The composition of isotopes of the noble gas xenon in the primordial composition, known as U-xenon, that scientists think was present in the early atmosphere of Earth (shown as blue data points and line). This U-xenon contained a similar mix of light isotopes to that of the solar wind (yellow line), but included significantly smaller amounts of the heavier isotopes.
The blend of xenon detected by ESA's Rosetta mission at Comet 67P/Churyumov-Gerasimenko seems to be closer to U-xenon than to the average composition found in the solar wind. This is the first discovery of a candidate for the hypothesised U-xenon.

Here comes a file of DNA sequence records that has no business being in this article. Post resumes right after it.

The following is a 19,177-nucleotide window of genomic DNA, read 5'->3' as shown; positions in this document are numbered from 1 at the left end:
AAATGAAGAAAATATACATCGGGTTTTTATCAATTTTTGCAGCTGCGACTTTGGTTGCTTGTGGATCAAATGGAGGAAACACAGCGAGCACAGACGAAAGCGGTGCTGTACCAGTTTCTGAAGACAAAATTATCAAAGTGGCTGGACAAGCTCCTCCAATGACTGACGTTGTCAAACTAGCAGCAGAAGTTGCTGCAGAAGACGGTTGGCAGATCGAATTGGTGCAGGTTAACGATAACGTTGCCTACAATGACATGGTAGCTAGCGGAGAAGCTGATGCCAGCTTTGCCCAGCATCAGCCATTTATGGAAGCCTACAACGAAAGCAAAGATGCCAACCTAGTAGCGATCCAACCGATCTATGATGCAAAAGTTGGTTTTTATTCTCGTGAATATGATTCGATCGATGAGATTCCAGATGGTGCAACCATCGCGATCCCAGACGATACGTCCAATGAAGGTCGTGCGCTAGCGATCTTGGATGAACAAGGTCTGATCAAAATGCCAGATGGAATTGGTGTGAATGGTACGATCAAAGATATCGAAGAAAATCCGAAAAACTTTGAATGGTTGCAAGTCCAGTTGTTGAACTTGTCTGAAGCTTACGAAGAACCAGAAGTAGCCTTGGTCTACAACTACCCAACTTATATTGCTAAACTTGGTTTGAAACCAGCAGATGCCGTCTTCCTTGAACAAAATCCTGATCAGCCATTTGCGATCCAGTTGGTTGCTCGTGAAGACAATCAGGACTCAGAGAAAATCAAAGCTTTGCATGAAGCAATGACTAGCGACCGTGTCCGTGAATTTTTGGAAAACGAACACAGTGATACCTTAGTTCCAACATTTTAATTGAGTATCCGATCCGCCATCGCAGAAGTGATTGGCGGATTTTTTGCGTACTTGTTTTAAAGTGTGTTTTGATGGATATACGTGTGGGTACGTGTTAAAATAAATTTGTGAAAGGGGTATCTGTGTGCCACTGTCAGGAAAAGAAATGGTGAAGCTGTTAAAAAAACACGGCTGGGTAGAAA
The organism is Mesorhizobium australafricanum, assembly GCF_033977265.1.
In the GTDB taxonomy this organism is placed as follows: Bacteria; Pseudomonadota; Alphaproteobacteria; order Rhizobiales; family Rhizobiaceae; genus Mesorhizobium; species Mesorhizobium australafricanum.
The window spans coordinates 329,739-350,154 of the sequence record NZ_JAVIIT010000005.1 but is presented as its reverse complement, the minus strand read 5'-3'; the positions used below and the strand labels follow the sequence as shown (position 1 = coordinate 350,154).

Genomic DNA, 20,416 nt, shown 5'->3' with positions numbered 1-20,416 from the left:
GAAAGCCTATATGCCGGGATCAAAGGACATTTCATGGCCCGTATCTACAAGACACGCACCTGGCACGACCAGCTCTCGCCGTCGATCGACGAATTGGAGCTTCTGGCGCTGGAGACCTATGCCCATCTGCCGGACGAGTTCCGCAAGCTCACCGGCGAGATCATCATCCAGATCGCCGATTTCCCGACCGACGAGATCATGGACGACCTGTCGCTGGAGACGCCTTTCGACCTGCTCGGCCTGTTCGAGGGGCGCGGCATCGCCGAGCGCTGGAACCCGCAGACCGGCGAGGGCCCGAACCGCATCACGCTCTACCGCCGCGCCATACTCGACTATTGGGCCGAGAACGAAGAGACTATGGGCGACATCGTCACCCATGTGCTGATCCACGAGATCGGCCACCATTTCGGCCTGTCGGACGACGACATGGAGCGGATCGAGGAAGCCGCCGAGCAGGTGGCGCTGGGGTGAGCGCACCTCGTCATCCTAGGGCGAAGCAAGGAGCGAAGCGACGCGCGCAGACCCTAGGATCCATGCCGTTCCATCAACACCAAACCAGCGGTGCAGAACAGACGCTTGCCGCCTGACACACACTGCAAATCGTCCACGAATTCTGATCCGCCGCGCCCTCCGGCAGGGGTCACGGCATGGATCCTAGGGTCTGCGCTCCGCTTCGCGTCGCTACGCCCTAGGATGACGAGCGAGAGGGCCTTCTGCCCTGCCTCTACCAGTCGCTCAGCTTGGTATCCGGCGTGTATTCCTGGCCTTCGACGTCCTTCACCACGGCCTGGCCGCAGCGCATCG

Scientists think that the primordial xenon delivered to our planet could derive from a combination of impacting comets and asteroids (grey data points and line), to which comets contributed about 22 percent. This combination also takes into account the excess of one particular isotope of xenon, 129Xe, which is observed in Earth's atmosphere (black data point).
Rosetta's measurements of xenon at Comet 67P/C-G suggest that comets contributed about one fifth the amount of xenon in Earth's ancient atmosphere. They also indicate that the protosolar cloud from which the Sun, planets, and small bodies were born was a rather inhomogeneous place in terms of its chemical composition.